Law and Disorder January 1, 2018


 

Will the 911 Case Finally Go To Trial?

Sixteen years have passed since the 911 attacks. The truth of who was behind the attacks has come out in a class action lawsuit brought by more than 6500 victims and survivors. The lawsuit alleges that it was elements of the Saudi Arabian government that attacked us on 9/11. The Defendant in the lawsuit is Saudi Arabia.

The Saudi Arabian government hired 15 public relations firms to help them deny responsibility. They hired several Washington white shoe high powered connected law firms. They hid behind the law of sovereign immunity, which had to be overturned by an act of Congress in order for the lawsuit to proceed. They were helped by the US government in the cover-up by the Bush and Obama administrations. But after 16 years the case is now proceeding rapidly through the Federal courts and will either be settled or tried. The object of the lawsuit is to obtain money explained Sharon Pemboli, one of the plaintiffs and leaders of a group of women from New Jersey known as “the Jersey girls” who lobbied to win passage of the law which made the lawsuit possible. She believes that if the Saudi Arabian government is deprived of funds it will not be able to fund Al Qaeda and the extremist Wahhabi clergy responsible for supporting the terrorism of Al Qaeda.

The American public has been led to believe mistakenly that Saddam Hussein and Iraq were behind 911. The attack on Iraq was a war of aggression. At the end of World War II the United States set up the Nuremberg trials to try Nazi war criminals. They wanted to set forth principles that were not merely victor’s justice. At the Nuremberg trials the Germans were found guilty of starting a war of aggression, which was called the greatest of all crimes because it has contained within it all other crimes.

Guest – Andrew Cockburn, the Washington editor of Harper’s magazine. He has written an extremely important article in the October issue titled Crime and Punishment: Will the 9/11 Case Finally Go To Trial? about the class-action law suit brought by the victims of 9/11 against the government of Saudi Arabia.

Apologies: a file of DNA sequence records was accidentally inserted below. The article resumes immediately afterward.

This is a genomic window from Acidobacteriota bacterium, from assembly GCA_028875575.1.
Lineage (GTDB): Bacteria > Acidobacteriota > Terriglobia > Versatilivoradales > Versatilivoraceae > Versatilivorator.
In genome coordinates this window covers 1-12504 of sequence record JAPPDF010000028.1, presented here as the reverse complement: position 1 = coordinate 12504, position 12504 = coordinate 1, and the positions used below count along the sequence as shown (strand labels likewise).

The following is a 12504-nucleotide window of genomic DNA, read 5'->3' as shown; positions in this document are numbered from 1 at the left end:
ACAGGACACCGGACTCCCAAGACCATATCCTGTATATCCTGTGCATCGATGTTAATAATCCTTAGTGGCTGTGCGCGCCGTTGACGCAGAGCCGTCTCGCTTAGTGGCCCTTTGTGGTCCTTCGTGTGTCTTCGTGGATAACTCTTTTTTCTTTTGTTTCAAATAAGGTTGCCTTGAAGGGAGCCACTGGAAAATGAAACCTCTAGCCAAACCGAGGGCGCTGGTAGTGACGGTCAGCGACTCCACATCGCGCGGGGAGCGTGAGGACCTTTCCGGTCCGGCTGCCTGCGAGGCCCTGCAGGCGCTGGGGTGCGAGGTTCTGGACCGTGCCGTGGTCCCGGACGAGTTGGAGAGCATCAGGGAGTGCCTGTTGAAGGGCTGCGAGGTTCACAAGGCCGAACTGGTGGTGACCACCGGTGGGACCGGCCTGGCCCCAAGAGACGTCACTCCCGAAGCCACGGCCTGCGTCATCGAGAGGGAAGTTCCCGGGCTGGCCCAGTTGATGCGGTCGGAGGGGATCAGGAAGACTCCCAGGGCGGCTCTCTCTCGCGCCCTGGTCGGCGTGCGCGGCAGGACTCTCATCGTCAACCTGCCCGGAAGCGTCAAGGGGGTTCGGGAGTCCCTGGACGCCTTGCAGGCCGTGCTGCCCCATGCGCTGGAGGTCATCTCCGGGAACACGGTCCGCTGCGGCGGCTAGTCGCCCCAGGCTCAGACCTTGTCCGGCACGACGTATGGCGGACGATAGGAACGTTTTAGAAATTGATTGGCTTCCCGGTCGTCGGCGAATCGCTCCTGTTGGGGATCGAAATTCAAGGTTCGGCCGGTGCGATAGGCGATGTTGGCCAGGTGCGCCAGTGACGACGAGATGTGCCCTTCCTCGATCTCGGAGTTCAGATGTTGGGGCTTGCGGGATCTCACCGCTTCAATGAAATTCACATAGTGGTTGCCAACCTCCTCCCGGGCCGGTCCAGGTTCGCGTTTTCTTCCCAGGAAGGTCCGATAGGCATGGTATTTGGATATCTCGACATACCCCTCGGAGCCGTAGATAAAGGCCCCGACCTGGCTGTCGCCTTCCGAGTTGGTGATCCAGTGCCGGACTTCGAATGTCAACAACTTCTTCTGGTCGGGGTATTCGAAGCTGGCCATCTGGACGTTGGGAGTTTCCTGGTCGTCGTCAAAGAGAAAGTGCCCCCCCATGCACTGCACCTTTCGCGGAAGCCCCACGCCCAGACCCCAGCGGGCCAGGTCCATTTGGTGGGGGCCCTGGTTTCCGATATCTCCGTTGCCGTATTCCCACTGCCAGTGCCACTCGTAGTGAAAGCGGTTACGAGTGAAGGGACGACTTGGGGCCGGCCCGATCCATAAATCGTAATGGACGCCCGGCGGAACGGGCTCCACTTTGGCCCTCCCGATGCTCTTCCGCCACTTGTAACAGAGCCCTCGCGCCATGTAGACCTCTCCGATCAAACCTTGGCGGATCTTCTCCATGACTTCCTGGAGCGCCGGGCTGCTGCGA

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U.S. Magdalene Laundries and the Indiana Women’s Prison Researchers

From the 18th to early 20th centuries Catholic institutions known as the Magdalene Laundries in Ireland effectively enslaved unmarried mothers, where infants and mothers were subjected to brutal conditions and died in the hundreds. In 1993, a mass grave containing 155 corpses was uncovered in the convent grounds of one of the laundries. This led to media revelations about the operations of the secretive institutions Investigations into these homes have brought apologies and official compensation by the state of Ireland.

Few realize, however, that these homes also existed in the United States. Reports of the inhumane conditions in these homes has encouraged survivors of U.S. Magdalene Laundries to share their own their experiences. Surprisingly, few religious leaders, journalists and historians have yet to address and speak out about this chapter in our history.

That is, until scholars at the Indiana Women’s Prison began to research Magdalene Laundries, and their impact on girls and young women of all faiths across the United States for over 100 years. They believe that these homes were in effect the first prisons for women in the nation. And their work is being published and helping to spark a national discussion.

In a law review article that they published in the Journal of the Indiana Academy of the Social Sciences, the researchers note that their discovery of the laundries and their role in confining women is ‘stark evidence of historical amnesia.They say that the laundries played an important role in shaping attitudes toward female sexuality, identity, and societal reintegration.

Guest – Kelsey Kauffman, in 2012 she and two friends started a small college program at the Indiana Women’s Prison that has grown to 14 teachers and 80 students. She has worked as a prison officer and has taught in three prisons. Her research, which has taken her to more than 80 prisons on four continents, focuses primarily on the impact prison employment has on officers.

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Law and Disorder December 18, 2017


 

Columbia University Protesters Charged For Disrupting Controversial Speaker

On October 10, 2017 the notorious British anti-Semite and Islamophobe Tony Robinson appeared by Skype on the Columbia university campus. He was invited by the College Republican Club.

Many Columbia University students registered for the event and protested the things he said. The protesters did not disrupt the event but rather engaged the speaker’s comments.

17 students were investigated and interrogated and charged with Columbia University rules violations for “briefly interrupting a university function“ or “ disrupting a university function or rendering it’s continuation impossible.“